Tuesday, May 24, 2005

Kicking the Can Down the Road

As everyone by now knows, a “moderate” Senate faction of fourteen Democrats and Republicans reached a deal last night that will prevent, for the moment anyway, Senator Frist and the Republican majority in the Senate from resorting to their “nuclear option” of abolishing the filibuster for judicial appointment purposes.

As readers of the Kingdom of Chaos may be aware, I never thought that the “nuclear option” was a particularly good one. Yet the Republicans, the majority party in the Senate and in the country, had few good options, given the Democratic Party’s manipulation of the Senate rules to block appointments of nominees who could win a majority of votes in the Senate. A simple majority is all that the Constitution requires.

The deal is a bad one, it remains to be seen for whom. The deal makers, in writing, have guaranteed an “up or down” vote on appointments to the various Courts of Appeals for Texas Supreme Court Justice Priscilla Owen, Justice Janice Rogers Brown, and Judge William Pryor. In effect, as Senator Cornyn puts it, this is an “admission of guilt” by the Democrats, that these people should never have had their appointments hijacked by filibusters to begin with. Two equally qualified judges, William Meyers and Henry Saad, have been abandoned by Republican signatories to this pact, who “make no commitment” to vote to end debate as to these judges.

How the Democrat parties to this agreement are going to enforce this deal – that is, prevent more than 40 of their confreres from voting against ending debate on Owen, Brown and Pryor (41 puts a filibuster in place) is not clear. There is also the interesting question as to whether the Republican signatories to this deal have privately agreed to vote with their Democratic friends against the confirmation of the three judges released from filibuster purgatory.

As to future appointments, “[n]ominees should only be filibustered under extraordinary circumstances” whatever that means.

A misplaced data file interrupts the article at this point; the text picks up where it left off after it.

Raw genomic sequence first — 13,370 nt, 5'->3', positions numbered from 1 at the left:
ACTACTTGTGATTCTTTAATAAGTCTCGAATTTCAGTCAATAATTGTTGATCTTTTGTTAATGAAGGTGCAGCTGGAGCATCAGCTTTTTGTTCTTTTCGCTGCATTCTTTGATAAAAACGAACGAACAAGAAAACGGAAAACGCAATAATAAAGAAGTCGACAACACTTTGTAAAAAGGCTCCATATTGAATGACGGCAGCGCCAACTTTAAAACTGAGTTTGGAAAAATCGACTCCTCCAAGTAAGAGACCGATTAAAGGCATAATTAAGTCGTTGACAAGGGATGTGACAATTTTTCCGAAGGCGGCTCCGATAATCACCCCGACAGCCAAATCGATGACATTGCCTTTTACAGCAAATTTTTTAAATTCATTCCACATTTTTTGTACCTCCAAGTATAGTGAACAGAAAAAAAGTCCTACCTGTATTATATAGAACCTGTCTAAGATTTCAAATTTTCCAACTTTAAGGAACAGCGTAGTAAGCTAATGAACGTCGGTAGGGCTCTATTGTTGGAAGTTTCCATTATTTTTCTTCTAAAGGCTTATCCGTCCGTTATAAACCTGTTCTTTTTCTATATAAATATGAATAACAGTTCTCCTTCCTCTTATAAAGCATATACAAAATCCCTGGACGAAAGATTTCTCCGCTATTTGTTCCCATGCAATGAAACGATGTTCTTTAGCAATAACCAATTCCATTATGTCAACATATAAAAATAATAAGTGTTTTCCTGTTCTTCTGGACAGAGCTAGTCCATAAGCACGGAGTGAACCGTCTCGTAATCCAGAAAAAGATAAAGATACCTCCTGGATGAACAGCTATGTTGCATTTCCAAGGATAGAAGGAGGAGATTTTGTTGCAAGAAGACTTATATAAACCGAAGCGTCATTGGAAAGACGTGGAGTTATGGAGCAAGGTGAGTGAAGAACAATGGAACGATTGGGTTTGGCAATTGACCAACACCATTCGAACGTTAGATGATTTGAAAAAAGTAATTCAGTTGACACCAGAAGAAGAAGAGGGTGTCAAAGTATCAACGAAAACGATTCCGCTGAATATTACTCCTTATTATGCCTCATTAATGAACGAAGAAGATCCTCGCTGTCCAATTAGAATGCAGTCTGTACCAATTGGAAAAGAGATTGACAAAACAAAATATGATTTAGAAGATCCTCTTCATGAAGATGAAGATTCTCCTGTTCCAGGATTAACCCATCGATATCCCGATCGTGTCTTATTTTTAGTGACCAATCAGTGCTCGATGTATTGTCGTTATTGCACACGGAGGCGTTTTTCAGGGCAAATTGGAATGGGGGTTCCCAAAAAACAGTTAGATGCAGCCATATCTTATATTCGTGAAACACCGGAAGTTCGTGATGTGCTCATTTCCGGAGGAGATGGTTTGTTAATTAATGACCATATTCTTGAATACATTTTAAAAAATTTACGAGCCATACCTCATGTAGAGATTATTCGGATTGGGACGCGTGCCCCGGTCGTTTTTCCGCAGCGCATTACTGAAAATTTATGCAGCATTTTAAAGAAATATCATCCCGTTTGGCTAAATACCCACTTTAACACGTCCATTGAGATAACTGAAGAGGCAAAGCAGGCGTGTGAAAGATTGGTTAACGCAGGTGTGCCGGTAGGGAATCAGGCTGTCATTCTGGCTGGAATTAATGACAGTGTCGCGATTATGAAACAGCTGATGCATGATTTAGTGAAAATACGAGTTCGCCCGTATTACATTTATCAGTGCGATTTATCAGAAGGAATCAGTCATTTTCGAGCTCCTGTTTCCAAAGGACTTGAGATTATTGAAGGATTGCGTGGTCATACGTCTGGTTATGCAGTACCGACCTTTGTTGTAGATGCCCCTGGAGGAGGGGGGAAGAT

The disaster has been moved from place to place, the can in effect kicked down the road. This appears to narrow President Bush’s options as to future nominees considerably. A Supreme Court appointment is likely this summer. President Bush will in effect be forced to chose a milquetoast, or face the likely invocation of “extraordinary circumstances.” Based on the text of the agreement – the fourteen signers are committed to oppose any future attempts to change the rules in the 109th Congress, so the “nuclear option” appears to be completely gone.

John McCain, the organizer of this agreement, appears to have given up his Presidential hopes, at least in the Republican Party. The Republican Party will never accept him as a nominee after a sell-out like this. I’m not even sure he can keep his Senate seat. In general, the so-called Republican moderates probably have rather bleak futures in terms of perks and pork from the party of which they are nominally a part. Senator Frist, who had Presidential ambitions, is another loser, the nuclear option was his baby.
It’s not clear that the Democrats are winners either, least of all the Democrats who signed on to this deal. The liberals, at least so far, are denouncing the deal as a sell-out. But on balance, I think for the moment, they have more reasons to be happy then the Republicans.

1 comment:

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